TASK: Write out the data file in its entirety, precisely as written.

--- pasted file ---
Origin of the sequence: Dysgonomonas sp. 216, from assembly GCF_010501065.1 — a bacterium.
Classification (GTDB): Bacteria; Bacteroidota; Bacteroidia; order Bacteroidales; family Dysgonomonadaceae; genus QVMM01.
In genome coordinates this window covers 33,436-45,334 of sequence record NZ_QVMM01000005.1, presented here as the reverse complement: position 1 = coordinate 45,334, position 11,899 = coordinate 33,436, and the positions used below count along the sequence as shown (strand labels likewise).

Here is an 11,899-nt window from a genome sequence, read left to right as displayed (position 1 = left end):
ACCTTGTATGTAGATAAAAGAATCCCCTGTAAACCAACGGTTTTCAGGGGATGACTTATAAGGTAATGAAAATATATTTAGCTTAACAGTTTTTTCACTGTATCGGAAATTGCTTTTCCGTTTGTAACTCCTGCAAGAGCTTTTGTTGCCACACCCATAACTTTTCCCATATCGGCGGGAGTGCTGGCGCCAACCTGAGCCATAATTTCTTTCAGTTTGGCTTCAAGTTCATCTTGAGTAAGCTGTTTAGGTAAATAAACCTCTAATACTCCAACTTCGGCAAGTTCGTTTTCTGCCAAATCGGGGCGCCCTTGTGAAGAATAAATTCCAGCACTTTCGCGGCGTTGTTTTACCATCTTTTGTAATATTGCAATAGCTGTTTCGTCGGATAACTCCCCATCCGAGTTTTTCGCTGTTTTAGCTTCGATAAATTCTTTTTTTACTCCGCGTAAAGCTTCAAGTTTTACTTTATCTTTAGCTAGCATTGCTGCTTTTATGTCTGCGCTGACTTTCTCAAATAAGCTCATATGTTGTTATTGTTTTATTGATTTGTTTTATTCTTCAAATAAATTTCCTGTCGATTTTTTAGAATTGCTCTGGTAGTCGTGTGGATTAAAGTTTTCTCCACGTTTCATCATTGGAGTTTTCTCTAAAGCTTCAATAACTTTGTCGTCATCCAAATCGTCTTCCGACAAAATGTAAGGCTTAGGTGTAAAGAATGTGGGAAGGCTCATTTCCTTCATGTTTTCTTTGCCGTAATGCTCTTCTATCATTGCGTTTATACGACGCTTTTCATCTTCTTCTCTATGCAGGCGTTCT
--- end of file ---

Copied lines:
Origin of the sequence: Dysgonomonas sp. 216, from assembly GCF_010501065.1 — a bacterium.
Classification (GTDB): Bacteria; Bacteroidota; Bacteroidia; order Bacteroidales; family Dysgonomonadaceae; genus QVMM01.
In genome coordinates this window covers 33,436-45,334 of sequence record NZ_QVMM01000005.1, presented here as the reverse complement: position 1 = coordinate 45,334, position 11,899 = coordinate 33,436, and the positions used below count along the sequence as shown (strand labels likewise).

Here is an 11,899-nt window from a genome sequence, read left to right as displayed (position 1 = left end):
ACCTTGTATGTAGATAAAAGAATCCCCTGTAAACCAACGGTTTTCAGGGGATGACTTATAAGGTAATGAAAATATATTTAGCTTAACAGTTTTTTCACTGTATCGGAAATTGCTTTTCCGTTTGTAACTCCTGCAAGAGCTTTTGTTGCCACACCCATAACTTTTCCCATATCGGCGGGAGTGCTGGCGCCAACCTGAGCCATAATTTCTTTCAGTTTGGCTTCAAGTTCATCTTGAGTAAGCTGTTTAGGTAAATAAACCTCTAATACTCCAACTTCGGCAAGTTCGTTTTCTGCCAAATCGGGGCGCCCTTGTGAAGAATAAATTCCAGCACTTTCGCGGCGTTGTTTTACCATCTTTTGTAATATTGCAATAGCTGTTTCGTCGGATAACTCCCCATCCGAGTTTTTCGCTGTTTTAGCTTCGATAAATTCTTTTTTTACTCCGCGTAAAGCTTCAAGTTTTACTTTATCTTTAGCTAGCATTGCTGCTTTTATGTCTGCGCTGACTTTCTCAAATAAGCTCATATGTTGTTATTGTTTTATTGATTTGTTTTATTCTTCAAATAAATTTCCTGTCGATTTTTTAGAATTGCTCTGGTAGTCGTGTGGATTAAAGTTTTCTCCACGTTTCATCATTGGAGTTTTCTCTAAAGCTTCAATAACTTTGTCGTCATCCAAATCGTCTTCCGACAAAATGTAAGGCTTAGGTGTAAAGAATGTGGGAAGGCTCATTTCCTTCATGTTTTCTTTGCCGTAATGCTCTTCTATCATTGCGTTTATACGACGCTTTTCATCTTCTTCTCTATGCAGGCGTTCT